Carroll Christian girls prevail

Notebook

March 01, 2006|By RICH SCHERR | RICH SCHERR,SPECIAL TO THE SUN

For the second time in as many years, the Carroll Christian girls basketball team on Saturday claimed the Maryland Association of Christian Schools Athletic League tournament title, avenging a previous 20-point loss to beat Clinton Christian, 38-32, in Bel Air.

Junior point guard Christine Maher scored nine points, including a three-pointer that broke a 32-32 tie with just over two minutes remaining. Her sister, center Amanda Maher, also had nine points, to give the Patriots (17-4 through Saturday) their third title in four years and fifth in seven.

"We played very well against a high-powered team," Carroll coach Matthew Reisberg said of Clinton, which entered the tournament 15-0 in the conference and had handed the Patriots their most recent loss, 49-29, in late January.

Christine Maher earned honors as the tournament's Most Valuable Player, and Amanda Maher and forward Ashley Hale also made the all-tournament team. All were instrumental as the Patriots opened play Thursday with a 53-14 win over Frederick and then defeated Harford Christian, 53-48, in Friday's semifinal.

The celebration, however, didn't last long.

On Monday, Carroll Christian began play in the Maryland Christian Schools state tournament. Seeded ninth in Division I, the Patriots opened play against Annapolis Area Christian.

Vaulting to gold

Jordan Wike's indoor track and field season began late while he and the rest of his Winters Mill football teammates were wrapping up their playoff run.

Bethaney Perna's season took a blow with a disappointing performance at the county championships.

At last week's Class 2A-1A state championships, however, both Wike and Perna found themselves at the top of the pole-vaulting ladder.

Wike, a senior, repeated as state titlist when he cleared 12 feet, 3 inches. Perna vaulted 9 feet to win her third straight pole-vaulting crown (two indoor and one outdoor).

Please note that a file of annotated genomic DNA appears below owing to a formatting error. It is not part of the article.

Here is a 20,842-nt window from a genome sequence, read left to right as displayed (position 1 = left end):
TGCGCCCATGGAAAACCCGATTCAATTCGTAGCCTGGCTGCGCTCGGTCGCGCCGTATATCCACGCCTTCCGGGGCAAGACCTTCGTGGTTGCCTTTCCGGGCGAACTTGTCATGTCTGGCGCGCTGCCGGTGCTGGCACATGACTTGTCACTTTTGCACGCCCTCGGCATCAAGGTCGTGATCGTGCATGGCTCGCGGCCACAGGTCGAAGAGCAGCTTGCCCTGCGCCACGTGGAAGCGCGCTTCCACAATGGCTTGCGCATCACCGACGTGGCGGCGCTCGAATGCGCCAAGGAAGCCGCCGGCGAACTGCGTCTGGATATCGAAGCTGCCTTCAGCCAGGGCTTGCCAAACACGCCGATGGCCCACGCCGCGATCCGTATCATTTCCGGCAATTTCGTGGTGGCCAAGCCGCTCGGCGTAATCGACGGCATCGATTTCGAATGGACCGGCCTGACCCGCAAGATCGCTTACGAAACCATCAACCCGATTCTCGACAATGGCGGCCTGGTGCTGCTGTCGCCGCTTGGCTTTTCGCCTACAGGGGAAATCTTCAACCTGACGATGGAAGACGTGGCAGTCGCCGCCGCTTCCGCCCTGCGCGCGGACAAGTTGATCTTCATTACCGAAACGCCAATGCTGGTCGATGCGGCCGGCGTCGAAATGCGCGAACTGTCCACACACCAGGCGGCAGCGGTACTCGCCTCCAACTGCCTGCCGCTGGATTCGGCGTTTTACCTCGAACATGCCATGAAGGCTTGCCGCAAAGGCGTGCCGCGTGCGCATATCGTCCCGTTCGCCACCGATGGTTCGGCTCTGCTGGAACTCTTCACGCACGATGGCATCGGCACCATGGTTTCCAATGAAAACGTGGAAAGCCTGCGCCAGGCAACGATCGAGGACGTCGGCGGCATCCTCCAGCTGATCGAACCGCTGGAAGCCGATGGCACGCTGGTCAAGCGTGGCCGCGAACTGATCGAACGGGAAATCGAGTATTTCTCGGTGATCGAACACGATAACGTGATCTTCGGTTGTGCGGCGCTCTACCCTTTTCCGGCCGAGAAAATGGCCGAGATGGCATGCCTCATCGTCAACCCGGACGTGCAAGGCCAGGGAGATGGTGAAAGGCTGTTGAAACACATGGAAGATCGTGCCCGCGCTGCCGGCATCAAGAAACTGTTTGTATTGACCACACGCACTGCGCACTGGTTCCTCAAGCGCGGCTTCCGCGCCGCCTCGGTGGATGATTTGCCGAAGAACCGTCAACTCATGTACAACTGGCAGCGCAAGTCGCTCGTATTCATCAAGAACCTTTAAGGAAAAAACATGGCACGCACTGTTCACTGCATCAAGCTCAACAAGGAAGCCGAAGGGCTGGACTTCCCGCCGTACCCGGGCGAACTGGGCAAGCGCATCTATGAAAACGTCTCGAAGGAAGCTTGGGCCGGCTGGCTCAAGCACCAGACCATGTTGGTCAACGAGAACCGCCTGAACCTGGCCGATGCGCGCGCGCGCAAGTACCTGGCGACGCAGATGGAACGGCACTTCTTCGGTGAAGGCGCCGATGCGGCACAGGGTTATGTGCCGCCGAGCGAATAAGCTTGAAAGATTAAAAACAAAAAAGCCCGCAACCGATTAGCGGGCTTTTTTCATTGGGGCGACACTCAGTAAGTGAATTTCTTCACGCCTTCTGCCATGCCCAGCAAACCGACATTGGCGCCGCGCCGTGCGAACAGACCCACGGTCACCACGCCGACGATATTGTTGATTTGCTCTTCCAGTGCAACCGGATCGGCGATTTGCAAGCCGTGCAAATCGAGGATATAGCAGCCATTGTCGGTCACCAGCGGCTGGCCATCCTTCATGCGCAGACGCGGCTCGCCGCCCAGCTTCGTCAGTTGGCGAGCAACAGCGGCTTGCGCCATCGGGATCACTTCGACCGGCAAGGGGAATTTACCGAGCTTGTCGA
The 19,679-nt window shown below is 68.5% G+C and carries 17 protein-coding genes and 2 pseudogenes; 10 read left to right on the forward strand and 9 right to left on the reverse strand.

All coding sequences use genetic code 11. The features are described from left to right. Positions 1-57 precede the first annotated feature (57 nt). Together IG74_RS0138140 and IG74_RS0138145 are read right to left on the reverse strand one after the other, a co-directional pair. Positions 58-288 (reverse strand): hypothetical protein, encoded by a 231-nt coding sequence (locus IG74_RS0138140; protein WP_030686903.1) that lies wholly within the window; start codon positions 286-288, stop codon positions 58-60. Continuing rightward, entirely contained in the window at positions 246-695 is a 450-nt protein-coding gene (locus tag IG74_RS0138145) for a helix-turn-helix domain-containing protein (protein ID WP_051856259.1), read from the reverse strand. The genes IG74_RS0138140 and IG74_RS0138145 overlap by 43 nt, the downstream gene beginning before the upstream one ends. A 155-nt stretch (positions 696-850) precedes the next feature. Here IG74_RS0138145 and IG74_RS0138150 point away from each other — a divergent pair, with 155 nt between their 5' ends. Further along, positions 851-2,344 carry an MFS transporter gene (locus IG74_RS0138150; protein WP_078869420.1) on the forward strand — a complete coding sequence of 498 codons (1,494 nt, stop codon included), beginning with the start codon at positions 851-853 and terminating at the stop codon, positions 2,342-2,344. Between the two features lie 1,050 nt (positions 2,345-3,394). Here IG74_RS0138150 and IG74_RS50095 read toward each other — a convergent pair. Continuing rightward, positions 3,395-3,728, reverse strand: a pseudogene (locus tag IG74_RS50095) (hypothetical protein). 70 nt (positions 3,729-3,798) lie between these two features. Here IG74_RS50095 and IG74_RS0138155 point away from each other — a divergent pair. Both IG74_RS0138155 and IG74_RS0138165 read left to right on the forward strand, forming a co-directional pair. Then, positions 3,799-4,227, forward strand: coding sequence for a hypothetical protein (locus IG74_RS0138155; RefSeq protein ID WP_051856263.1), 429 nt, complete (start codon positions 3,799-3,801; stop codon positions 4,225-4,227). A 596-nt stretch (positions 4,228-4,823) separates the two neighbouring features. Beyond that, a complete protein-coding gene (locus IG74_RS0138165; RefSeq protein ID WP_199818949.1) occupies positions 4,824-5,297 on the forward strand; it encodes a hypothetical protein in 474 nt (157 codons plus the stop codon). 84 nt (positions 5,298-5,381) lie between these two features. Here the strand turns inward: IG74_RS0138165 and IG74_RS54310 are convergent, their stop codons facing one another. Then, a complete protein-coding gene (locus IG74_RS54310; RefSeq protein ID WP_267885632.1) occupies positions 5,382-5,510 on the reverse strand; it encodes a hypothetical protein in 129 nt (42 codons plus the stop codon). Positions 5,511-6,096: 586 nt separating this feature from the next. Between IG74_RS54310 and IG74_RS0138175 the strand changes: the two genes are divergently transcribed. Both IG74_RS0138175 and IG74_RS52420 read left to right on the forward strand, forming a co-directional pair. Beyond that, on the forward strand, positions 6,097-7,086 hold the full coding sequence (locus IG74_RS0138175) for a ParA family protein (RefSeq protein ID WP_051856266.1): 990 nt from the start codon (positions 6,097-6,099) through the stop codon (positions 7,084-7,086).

Falcons coach Paul Burnside credits their success to flexibility gained from other sports. Perna competed in gymnastics for several years, while Wike has a background in martial arts.

"From these backgrounds, I believe both athletes have learned a fearless approach to reaching new heights in the pole vault," Burnside said. "Both Jordan and Bethaney possess a highly focused, competitive spirit, and both have taken part in offseason athletic camps to learn many technical aspects of the pole vault event."

Laying it on the line

As the Liberty boys basketball team prepared for the Class 2A West playoffs, one of coach Steve Johnson's biggest concerns was his team's performance at the foul line.

"We need to improve our foul shooting," Johnson said. "We've struggled this year from the line, and I don't think that will win playoff games."

Johnson said his team has shot about 60 percent from the line this season - about 10 percent shy of its preseason goal.

"I always think that, as a team, if you can shoot 70 percent, that will win ballgames for you," he said. "We worked hard at it, but we have some kids who are just not good free-throw shooters."

Johnson said despite each player shooting about 30 foul shots each day in practice, the percentage hasn't budged - something that he fears could come into play during the playoffs.

Emerging Cavalier

A major surprise in county girls basketball this season has been the emergence of South Carroll sophomore Kelsey Franklin. In her first full season on varsity, Franklin entered the postseason as the county's leading scorer, averaging more than 14 points per game.

The 5-foot-10 guard scored a career-high 32 points in a recent 68-61 win over Francis Scott Key.

"She takes it to the hole, and she gets on the foul line a lot," Cavaliers coach Liz Shannon said. "Then she shoots 75 percent from the foul line. She just goes in strong, and it works for her."

Franklin spent most of her freshman year on the junior varsity before earning a promotion late last season.

South Carroll also got a bonus in mid-February with the return of 6-1 center Melissa Axtell, who had been out all season after her second surgery in as many years to repair damage in her left knee.

Axtell initially suffered a torn meniscus last winter. Though surgery repaired the cartilage, it never healed right. After gutting out volleyball season last fall and earning county Player of the Year honors, she opted for another surgery to remove scar tissue.

"The girls rally behind her. They love her - she's their leader," Shannon said of Axtell.

Sun reporter Edward Lee contributed to this article.

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